Setting Up and Reviewing Analytics & Webmasters Tools
One of the first things we do when we start working on a new client’s website is to set up Google Analytics and Webmasters Tools if it’s not already there. And, if it is, we review the numbers right away.
A key part of knowing what effect we’re having over the long haul is knowing the data is being:
- properly collected
- reviewed regularly
- analyzed for both discrepancy and opportunity
- tracking conversions, where possible
Fortunately, the interior design firm had already created and installed their analytics tracking so we had a baseline to work with.
In the month before working with them, they had only a handful new users to the site, of which most came from their social media accounts, primarily Facebook and Instagram.
And this made a lot of sense, too, since they were active on Facebook where their beautiful results and superior photography were highly engaging to their audience.
The few visitors they had to their site from Google were likely from branded search, meaning someone who knew the business had typed in the interior design firm’s exact name into a Google search bar directly. This was great to see for two reasons:
- The business had a brandable name people could easily search for
- Google was able to accurately populate their site for these branded queries in the search results
Google Webmasters Tools
As far as Google’s Webmasters Tools goes, we are looking for a couple things right off the bat:
- Sitemaps are submitted
- URLs submitted are valid
- Impressions are providing queries
In this particular case, it was set up properly, the sitemap was submitted successfully, and there was a small but meaningful amount of impressions and queries for us to review.
As we expected, the largest number of impressions and queries came from the business name. However, there were virtually no other searches related to their service or industry.
Establishing Effective On-Page SEO
An effective on-page SEO strategy for businesses who service clients in their local are includes optimizing for both maps searches and organic results.
In order to show up in the map results, the search algorithms have to be made aware that your business services that area.
Along with making sure the GMB listing was optimized, we made these on page changes:
- NAP consistency – We made sure that the name, address, and phone number of the business was listed on each page, matched the NAP on the GMB listing, and that if a mobile user clicked on the phone number it would make the call.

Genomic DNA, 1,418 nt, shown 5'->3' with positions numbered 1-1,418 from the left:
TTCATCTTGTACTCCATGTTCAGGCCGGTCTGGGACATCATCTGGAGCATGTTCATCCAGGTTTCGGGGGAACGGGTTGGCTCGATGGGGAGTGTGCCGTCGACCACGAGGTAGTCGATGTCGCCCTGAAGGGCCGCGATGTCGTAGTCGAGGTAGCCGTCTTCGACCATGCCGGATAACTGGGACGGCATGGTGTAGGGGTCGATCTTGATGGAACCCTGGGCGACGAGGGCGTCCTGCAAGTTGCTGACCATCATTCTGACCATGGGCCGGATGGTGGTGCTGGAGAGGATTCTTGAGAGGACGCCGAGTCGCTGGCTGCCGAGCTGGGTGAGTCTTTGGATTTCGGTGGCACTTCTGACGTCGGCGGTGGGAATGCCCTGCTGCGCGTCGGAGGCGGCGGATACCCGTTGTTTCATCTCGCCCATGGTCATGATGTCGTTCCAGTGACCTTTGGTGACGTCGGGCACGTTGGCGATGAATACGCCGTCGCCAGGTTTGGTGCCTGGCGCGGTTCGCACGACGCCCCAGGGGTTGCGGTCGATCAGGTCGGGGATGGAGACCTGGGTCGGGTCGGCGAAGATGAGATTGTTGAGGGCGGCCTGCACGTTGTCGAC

- Schema Markup – Schema is a language that allows you to provide direct information to the search engines. We added a schema markup to the home page with the businesses name, address, phone number, hours of operation, and social profiles.
- Local Mentions – It is only natural that a local business would mention cities and towns in the area. We made sure to have these mentions in the content on the site as well as in the title tags and meta descriptions on each page.
Organic results are the websites listed after the map results show for local searches.
They can be a good driver of targeted traffic on local results, but are most important for searches where there are no map listings.
- Titles and Meta Description – We optimized the SEO title and meta descriptions to help the search engines know what the page was about and so that what shows up in the search results was optimized to increase click-through rate.
- Content – We updated content on each page to answer the most common reasons a person would come to that page from search. For example, someone looking for a bathroom remodel will want some information about the process as well as pictures of bathroom remodels our interior designer has completed.
- Images – All images were optimized for each page including adding properly descriptive ALT tags.
Discovering Industry Specific Profiles
Every industry has online locations where similar businesses will attract new clients.
These lead generation websites are a quick way for some companies to generate sales, and they are useful for SEO in helping to establish a business as legitimate in their industry.
For our interior design client, we recommended they explore the following websites:
- Angie’s List
- Home Advisor
After checking with others in their industry, our clients felt most comfortable with the reputation costs associated with Houzz.
After optimizing their profile and description, our interior designer secured a new client, resulting in a quick win for their business.
Building Out a Content Plan for Services